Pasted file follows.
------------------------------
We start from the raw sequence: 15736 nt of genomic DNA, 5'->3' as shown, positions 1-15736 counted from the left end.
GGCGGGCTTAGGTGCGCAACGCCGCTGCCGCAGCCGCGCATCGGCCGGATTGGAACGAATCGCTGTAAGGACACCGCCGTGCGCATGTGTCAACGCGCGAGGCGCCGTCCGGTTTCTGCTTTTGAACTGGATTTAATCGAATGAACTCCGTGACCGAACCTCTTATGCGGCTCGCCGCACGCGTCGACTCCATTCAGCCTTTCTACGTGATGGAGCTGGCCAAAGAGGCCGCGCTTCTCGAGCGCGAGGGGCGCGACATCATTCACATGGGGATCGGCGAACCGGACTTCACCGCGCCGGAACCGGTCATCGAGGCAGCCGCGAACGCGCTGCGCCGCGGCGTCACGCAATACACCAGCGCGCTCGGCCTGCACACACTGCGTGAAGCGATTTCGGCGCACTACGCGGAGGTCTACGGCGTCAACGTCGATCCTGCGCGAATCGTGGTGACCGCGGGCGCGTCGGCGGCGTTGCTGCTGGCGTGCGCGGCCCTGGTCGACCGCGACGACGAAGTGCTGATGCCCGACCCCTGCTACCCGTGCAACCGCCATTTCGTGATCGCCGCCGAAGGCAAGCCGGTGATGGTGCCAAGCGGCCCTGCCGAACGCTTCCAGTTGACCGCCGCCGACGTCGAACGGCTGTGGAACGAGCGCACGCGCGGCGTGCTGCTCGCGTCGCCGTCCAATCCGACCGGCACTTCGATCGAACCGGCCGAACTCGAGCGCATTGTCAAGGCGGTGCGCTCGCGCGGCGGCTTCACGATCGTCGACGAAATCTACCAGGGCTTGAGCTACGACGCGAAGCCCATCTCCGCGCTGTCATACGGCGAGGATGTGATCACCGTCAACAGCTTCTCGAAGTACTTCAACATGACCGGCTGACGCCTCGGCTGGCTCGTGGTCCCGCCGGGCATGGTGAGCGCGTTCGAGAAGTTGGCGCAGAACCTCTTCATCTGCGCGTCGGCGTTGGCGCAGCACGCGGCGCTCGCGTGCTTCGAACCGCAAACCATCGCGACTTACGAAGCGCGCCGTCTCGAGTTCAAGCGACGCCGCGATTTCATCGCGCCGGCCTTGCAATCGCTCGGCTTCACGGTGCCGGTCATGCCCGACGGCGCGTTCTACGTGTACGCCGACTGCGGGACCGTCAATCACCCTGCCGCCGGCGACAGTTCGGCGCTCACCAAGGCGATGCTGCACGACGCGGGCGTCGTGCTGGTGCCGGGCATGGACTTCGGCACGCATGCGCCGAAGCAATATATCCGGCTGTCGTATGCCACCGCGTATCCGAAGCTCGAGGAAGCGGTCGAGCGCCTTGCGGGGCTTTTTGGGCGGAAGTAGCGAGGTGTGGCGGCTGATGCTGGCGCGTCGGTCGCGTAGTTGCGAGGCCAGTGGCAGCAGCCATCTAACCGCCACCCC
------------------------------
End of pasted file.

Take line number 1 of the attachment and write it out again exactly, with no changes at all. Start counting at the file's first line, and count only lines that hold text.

We start from the raw sequence: 15736 nt of genomic DNA, 5'->3' as shown, positions 1-15736 counted from the left end.